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Review: Off With Their Heads's Home 

Epitaph Records; Release date: March 12, 2013

If the lyrics on Home, the latest release from Minneapolis, Minn.'s Off With Their Heads, are to be taken at face value, singer/guitarist Ryan Young is a miserable guy. Leading off the album with the line, "There are no words to describe the awful feeling I have inside," Young spends the next half hour or so flogging himself for his failures and allowing his insecurities to eat him alive.

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With an ever-revolving band of musicians, Young is the only constant member of OWTH, essentially making this a solo project and positioning him to be the Morrissey of mid-tempo punk rock. Young uses his position as bandleader to wallow in his pain, and from another mouth the songs would come off as whiny and overindulgent. However, Young's gruff delivery makes lines like, "This is why I will always be alone," and "The road that brought us together is taking me away from you," seem downright painful.

Music-wise, Home sounds like the Ramones if they were fronted by Cookie Monster, but the album is more polished than anything OWTH has ever made, which may turn off fans of their usual manic, rough-around-the-edges style. Instead of neutering the band, producer Bill Stevenson has slowed down the tempos a bit and brought out OWTH's experimental side.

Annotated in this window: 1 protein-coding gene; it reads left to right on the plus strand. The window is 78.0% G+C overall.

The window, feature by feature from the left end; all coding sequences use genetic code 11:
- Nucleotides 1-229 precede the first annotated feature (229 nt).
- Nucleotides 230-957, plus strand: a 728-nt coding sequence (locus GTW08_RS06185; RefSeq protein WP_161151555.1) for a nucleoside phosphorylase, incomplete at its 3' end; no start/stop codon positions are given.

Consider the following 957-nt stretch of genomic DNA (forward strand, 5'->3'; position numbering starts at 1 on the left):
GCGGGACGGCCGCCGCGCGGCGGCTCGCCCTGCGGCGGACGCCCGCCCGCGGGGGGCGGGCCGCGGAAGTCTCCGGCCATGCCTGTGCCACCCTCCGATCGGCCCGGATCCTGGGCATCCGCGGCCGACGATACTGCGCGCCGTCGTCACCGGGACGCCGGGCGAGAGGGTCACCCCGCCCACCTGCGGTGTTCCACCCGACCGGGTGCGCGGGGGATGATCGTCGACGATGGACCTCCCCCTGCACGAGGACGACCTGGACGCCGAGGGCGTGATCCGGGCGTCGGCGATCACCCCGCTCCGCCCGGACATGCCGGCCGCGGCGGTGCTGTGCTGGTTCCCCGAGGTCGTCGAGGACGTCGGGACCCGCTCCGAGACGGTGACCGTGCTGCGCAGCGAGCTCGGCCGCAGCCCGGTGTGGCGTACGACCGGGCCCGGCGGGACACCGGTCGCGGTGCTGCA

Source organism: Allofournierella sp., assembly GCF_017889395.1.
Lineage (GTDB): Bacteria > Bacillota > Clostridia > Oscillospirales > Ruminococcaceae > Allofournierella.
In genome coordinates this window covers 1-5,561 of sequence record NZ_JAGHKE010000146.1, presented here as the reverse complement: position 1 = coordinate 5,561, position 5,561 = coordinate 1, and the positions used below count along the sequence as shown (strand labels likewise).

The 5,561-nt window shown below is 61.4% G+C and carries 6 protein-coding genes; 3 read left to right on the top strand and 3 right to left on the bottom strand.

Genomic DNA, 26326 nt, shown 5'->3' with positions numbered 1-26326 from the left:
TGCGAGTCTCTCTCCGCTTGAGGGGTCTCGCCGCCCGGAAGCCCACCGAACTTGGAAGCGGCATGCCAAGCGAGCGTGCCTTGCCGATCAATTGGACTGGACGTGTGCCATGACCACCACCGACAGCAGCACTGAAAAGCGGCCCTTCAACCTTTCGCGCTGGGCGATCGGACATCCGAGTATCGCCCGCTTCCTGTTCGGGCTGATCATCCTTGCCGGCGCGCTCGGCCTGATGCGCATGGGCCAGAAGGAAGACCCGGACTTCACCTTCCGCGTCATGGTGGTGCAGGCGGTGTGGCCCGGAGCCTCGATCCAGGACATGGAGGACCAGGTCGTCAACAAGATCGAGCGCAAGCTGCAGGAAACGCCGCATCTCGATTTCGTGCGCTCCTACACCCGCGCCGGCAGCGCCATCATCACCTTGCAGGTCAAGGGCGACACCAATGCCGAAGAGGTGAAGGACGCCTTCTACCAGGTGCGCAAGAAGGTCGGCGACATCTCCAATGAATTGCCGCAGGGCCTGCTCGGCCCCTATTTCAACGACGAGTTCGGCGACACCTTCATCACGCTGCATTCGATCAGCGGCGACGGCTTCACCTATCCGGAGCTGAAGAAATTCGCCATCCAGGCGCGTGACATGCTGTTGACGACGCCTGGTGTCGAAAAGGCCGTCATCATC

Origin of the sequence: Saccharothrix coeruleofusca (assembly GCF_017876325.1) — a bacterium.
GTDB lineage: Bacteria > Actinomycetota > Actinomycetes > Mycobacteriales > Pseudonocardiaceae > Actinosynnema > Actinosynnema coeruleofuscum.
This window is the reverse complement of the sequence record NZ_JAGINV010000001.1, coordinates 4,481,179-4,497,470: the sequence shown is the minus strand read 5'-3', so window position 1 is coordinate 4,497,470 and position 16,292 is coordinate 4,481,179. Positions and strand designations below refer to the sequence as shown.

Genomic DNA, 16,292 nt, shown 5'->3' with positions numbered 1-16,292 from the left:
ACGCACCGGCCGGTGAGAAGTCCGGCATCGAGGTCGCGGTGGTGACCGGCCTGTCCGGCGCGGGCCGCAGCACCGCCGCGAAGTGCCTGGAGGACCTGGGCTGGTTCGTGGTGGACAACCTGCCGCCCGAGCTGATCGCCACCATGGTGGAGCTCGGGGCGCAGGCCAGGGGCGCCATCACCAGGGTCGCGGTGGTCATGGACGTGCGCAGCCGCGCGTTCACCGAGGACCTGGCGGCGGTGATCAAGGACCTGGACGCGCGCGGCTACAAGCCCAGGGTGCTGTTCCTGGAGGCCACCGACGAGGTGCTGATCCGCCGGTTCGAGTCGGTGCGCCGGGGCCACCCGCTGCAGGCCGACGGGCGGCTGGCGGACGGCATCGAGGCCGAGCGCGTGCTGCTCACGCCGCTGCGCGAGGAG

It's not all failed relationships and self-loathing on Home, however, and Off With Their Heads proves they still have the piss-and-vinegar punk urgency that has made them one of the best bands in the genre today.

On "Focus On Your Own Family" and "Altar Boy," the band indulges in the old punk pastime of mocking religion. More than anything else, "Focus On Your Own Family" is rallying call to young gays who have been discriminated against by the evangelical right, while "Altar Boy" uses Young's own experiences with the Catholic Church as a launch pad to attack its hypocrisies.

With their second Epitaph Records release, Off With Their Heads have finally succeeded in not making the same record over and over. While the lyrical themes of failure and heartbreak are still there, the band has branched out while remaining consistent, proving that they're more than a one-trick pony and do more with three chords than most bands do with eight.

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